Ellton went on, lapsing into the judicial. "In the meantime, anyway, a man's innocent until he's proven guilty. I say, do go round and see him. The others will follow your lead. He's awfully cut up and worried, and he's sick, you know."
"Is he here now?"
"I disobeyed orders," said Felipa.
But he was not satisfied. His entry into the post and the cool greeting of the three officers began to come back to him.
He was surprised, but he was pleased too, and he took the long fingers in his and held them gently.
Kirby finished greasing the nut of a wagon. Then he went to the water trough and washed his hands and face, drying them upon a towel in the harness room. He explained that they didn't make much of a toilet for luncheon.
"Is there anything, then, that I can do for you? the officer asked. His intentions were good; Cairness was bound to realize that, too.It was a splendid spring morning. There had been a shower overnight, and the whole mountain world was aglitter. The dancing, rustling leaves of the cottonwoods gleamed, the sparse grass of the parade ground was shining like tiny bayonets, the flag threw out its bright stripes to the breeze, and when the sun rays struck the visor of some forage cap, they glinted off as though it had been a mirror. All the post chickens were cackling and singing their droning monotonous song of contentment, the tiny ones cheeped and twittered, and in among the vines of the porch Felipa's mocking-bird whistled exultantly.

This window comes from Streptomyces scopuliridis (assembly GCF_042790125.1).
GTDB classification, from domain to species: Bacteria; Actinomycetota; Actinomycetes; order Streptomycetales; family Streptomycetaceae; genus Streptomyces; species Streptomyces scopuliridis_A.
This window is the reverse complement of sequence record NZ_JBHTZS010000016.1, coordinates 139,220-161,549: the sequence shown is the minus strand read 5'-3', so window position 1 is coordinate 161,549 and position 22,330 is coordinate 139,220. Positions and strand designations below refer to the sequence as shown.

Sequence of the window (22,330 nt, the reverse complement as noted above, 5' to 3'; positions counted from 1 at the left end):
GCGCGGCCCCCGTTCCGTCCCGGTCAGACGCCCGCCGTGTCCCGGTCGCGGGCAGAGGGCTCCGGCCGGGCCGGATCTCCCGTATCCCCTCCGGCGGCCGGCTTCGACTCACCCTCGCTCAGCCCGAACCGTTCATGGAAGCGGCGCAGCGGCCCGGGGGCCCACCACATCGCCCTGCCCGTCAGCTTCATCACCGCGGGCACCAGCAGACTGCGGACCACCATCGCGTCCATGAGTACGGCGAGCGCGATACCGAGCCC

"I have kept near you for a week, to warn you, or to help you if necessary."So that evening when all the garrison was upon its front porches and the sidewalk, the major and the lieutenant went down the line to Landor's quarters. And their example was followed. But some hung back, and constraint was in the air.
"He was helping me."
It was his habit to go to bed directly after taps when he was officer-of-the-day, and to visit the guard immediately before reveille the next morning. But the requisitions and some troop papers kept him until almost twelve, so that he decided to make his rounds as soon as the clock had struck twelve, and to sleep until sunrise. Felipa had long since gone off to bed. He turned down the lamp, put on his cape and cap, and with his revolver in his pocket and his sabre clicking a monotonous accompaniment went out into the night.详情
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